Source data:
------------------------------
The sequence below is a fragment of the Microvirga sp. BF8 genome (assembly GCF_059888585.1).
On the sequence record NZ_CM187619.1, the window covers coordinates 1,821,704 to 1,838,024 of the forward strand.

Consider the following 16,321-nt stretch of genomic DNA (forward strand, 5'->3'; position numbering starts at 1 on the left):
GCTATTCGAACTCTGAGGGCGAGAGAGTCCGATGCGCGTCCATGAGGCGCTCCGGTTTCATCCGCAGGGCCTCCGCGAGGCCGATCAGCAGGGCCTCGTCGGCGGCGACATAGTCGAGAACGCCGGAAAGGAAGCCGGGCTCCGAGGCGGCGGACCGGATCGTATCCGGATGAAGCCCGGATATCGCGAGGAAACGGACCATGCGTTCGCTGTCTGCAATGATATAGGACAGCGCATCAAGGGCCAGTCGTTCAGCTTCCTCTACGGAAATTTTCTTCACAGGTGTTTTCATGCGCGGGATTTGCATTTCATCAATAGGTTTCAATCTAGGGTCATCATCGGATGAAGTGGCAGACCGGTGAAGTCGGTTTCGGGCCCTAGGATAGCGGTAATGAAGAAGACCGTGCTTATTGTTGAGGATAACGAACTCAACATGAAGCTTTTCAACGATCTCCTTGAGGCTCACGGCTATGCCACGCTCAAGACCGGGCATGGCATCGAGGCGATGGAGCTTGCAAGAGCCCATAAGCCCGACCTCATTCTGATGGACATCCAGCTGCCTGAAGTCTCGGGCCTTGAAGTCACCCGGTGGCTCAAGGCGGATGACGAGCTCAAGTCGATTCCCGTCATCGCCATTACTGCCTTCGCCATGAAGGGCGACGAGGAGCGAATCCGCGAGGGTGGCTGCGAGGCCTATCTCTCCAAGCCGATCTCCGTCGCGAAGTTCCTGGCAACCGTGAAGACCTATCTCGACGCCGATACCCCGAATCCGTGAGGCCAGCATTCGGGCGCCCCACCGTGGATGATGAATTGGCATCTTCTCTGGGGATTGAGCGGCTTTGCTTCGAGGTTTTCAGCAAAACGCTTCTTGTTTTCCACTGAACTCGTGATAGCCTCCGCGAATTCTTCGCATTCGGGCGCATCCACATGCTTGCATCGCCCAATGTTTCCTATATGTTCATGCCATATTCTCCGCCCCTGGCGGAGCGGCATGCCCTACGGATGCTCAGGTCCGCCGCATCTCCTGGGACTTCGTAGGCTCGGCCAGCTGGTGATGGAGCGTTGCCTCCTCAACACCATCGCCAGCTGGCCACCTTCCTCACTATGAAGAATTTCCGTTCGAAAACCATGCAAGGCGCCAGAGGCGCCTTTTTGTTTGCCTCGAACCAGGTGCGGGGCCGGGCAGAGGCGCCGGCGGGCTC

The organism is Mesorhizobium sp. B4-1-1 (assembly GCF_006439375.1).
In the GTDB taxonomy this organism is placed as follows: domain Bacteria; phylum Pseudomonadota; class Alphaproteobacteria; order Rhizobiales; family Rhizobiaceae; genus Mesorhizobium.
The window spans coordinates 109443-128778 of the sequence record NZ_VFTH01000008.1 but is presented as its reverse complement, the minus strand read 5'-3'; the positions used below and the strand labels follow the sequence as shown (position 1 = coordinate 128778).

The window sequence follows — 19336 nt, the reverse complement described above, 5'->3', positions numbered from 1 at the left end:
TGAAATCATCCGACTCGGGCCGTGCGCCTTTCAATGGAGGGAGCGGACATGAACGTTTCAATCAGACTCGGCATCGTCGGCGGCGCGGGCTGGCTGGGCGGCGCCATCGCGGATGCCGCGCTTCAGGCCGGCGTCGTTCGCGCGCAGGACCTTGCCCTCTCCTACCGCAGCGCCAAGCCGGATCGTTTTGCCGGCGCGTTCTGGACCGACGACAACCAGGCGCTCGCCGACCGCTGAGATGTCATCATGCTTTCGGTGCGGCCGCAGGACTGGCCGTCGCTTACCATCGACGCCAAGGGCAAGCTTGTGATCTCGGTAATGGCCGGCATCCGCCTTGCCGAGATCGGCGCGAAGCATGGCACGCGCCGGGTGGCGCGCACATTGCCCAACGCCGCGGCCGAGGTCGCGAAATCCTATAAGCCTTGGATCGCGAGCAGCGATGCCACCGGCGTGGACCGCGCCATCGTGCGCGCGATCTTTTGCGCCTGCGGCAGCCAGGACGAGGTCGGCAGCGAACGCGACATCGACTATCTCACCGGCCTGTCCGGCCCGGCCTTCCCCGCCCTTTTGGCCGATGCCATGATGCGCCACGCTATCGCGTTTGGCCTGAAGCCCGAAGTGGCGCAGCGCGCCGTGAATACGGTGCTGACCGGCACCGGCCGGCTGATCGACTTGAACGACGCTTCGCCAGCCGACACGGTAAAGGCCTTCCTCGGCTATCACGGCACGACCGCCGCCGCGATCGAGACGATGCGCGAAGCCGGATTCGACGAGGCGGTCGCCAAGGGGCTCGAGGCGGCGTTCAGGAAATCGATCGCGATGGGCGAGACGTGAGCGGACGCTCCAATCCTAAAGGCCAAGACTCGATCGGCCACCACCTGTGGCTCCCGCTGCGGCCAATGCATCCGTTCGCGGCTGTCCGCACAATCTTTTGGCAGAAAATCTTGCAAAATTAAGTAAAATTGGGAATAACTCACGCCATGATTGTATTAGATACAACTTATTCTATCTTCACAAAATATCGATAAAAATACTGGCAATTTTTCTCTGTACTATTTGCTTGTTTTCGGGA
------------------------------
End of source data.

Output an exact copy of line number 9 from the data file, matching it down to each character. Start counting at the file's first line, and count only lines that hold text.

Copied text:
TGAAATCATCCGACTCGGGCCGTGCGCCTTTCAATGGAGGGAGCGGACATGAACGTTTCAATCAGACTCGGCATCGTCGGCGGCGCGGGCTGGCTGGGCGGCGCCATCGCGGATGCCGCGCTTCAGGCCGGCGTCGTTCGCGCGCAGGACCTTGCCCTCTCCTACCGCAGCGCCAAGCCGGATCGTTTTGCCGGCGCGTTCTGGACCGACGACAACCAGGCGCTCGCCGACCGCTGAGATGTCATCATGCTTTCGGTGCGGCCGCAGGACTGGCCGTCGCTTACCATCGACGCCAAGGGCAAGCTTGTGATCTCGGTAATGGCCGGCATCCGCCTTGCCGAGATCGGCGCGAAGCATGGCACGCGCCGGGTGGCGCGCACATTGCCCAACGCCGCGGCCGAGGTCGCGAAATCCTATAAGCCTTGGATCGCGAGCAGCGATGCCACCGGCGTGGACCGCGCCATCGTGCGCGCGATCTTTTGCGCCTGCGGCAGCCAGGACGAGGTCGGCAGCGAACGCGACATCGACTATCTCACCGGCCTGTCCGGCCCGGCCTTCCCCGCCCTTTTGGCCGATGCCATGATGCGCCACGCTATCGCGTTTGGCCTGAAGCCCGAAGTGGCGCAGCGCGCCGTGAATACGGTGCTGACCGGCACCGGCCGGCTGATCGACTTGAACGACGCTTCGCCAGCCGACACGGTAAAGGCCTTCCTCGGCTATCACGGCACGACCGCCGCCGCGATCGAGACGATGCGCGAAGCCGGATTCGACGAGGCGGTCGCCAAGGGGCTCGAGGCGGCGTTCAGGAAATCGATCGCGATGGGCGAGACGTGAGCGGACGCTCCAATCCTAAAGGCCAAGACTCGATCGGCCACCACCTGTGGCTCCCGCTGCGGCCAATGCATCCGTTCGCGGCTGTCCGCACAATCTTTTGGCAGAAAATCTTGCAAAATTAAGTAAAATTGGGAATAACTCACGCCATGATTGTATTAGATACAACTTATTCTATCTTCACAAAATATCGATAAAAATACTGGCAATTTTTCTCTGTACTATTTGCTTGTTTTCGGGA